The former CEO of Home Depot Bob Nardelli has said during a live interview this week that America must “be aggressive” to deal with the labor shortage and the huge shipping delays hurting the nation as it gets close to the holiday season.
Nardelli went on Fox News’ show “Fox & Friends” with host Brian Kilmeade to talk about the shipping problem that the United States is deal with. He suggested getting the military involved to meet the demand.
“It seems that if we declared a nationwide emergency and we put these people on the ground and stop this problem,” Nardelli said.
— Brian Kilmeade (@kilmeade) October 13, 2021
“I grew up with Jack Welch as my mentor who told me to see the world how it is, not how you want it to be. That has worked well for me,” he said.
“We must be aggressive. We have the ability. We have the willpower. Someone just needs to make the decision to solve these issues,” Nardelli said.
Houston has two terminals that make up almost 70 percent of the volume within the Gulf of Mexico, Roger Guenther, the leader of the Houston port, said to KPRC-TV.
He said these containers are coming here but there is a shortage of people to move them from ports to retailers.
“A lot of people who left the workforce did not come back to the workforce, like those who work inside the distribution facilities where this cargo is eventually going,” Guenther said.
“They are coming off the ship at a faster rate than they are leaving for the centers,” he said.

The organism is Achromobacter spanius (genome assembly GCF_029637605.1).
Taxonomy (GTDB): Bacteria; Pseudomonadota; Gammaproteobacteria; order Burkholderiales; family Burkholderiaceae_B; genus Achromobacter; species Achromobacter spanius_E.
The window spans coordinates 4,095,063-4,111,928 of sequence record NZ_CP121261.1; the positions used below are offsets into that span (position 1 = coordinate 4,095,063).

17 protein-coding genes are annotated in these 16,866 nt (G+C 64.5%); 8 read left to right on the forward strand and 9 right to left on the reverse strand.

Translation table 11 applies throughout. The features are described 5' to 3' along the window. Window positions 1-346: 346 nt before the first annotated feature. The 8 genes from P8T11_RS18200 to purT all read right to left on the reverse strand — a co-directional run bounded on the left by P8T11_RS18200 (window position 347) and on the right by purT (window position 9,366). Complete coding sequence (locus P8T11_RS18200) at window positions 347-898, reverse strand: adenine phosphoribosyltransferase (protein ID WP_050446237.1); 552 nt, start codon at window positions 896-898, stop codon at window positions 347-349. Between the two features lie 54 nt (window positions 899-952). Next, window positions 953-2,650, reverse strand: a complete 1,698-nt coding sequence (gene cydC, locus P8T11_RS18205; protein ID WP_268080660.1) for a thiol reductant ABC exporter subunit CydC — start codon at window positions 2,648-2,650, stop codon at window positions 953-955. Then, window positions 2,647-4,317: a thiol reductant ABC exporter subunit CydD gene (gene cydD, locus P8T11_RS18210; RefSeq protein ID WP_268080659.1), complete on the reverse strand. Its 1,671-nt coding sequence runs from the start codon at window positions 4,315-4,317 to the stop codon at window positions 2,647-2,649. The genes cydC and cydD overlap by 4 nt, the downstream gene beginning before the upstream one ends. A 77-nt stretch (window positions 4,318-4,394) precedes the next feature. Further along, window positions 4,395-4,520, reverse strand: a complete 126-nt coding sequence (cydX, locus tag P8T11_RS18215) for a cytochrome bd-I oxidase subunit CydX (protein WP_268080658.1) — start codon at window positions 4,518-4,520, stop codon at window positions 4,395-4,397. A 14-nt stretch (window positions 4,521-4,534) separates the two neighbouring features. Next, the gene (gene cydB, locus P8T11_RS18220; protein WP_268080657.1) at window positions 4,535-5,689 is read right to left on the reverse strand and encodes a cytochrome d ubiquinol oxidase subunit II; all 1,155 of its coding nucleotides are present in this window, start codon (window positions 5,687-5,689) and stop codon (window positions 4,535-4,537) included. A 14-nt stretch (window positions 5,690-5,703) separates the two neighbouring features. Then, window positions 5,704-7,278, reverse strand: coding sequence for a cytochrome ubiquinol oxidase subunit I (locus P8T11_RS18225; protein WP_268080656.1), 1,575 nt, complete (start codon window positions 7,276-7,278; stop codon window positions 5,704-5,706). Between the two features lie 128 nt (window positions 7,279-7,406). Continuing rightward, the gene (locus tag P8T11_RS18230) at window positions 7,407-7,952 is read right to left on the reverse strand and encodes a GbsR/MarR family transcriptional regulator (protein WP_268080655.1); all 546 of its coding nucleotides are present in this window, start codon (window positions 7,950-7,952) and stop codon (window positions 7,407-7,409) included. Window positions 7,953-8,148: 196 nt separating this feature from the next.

Reuters last week said the program was “Containergeddon,” leading Walmart and other retailers to pay for their own ships.
“Chartering our own vessels is only one example of the investments we have made to transport products as fast as possible,” said Joe Metzger, the Walmart vice president of supply-chain operations, said in the report.
The retailer has also expanded night-time hours for workers to help with shipping issues, according to Business Insider.
Walmart will extend night-time working hours to help ease the supply chain and shipping crisis, the White House says https://t.co/cpwxzC3ph2
— Retail Insider (@BIRetail) October 13, 2021
The NY Times noted that Houston is not alone. The port in the city of Savannah, Georgia, has had similar issues.
“It has come to a Great Supply Chain Disruption: They are running out of places to place things at one of the largest ports in the country,” the Times said.
Author: Scott Dowdy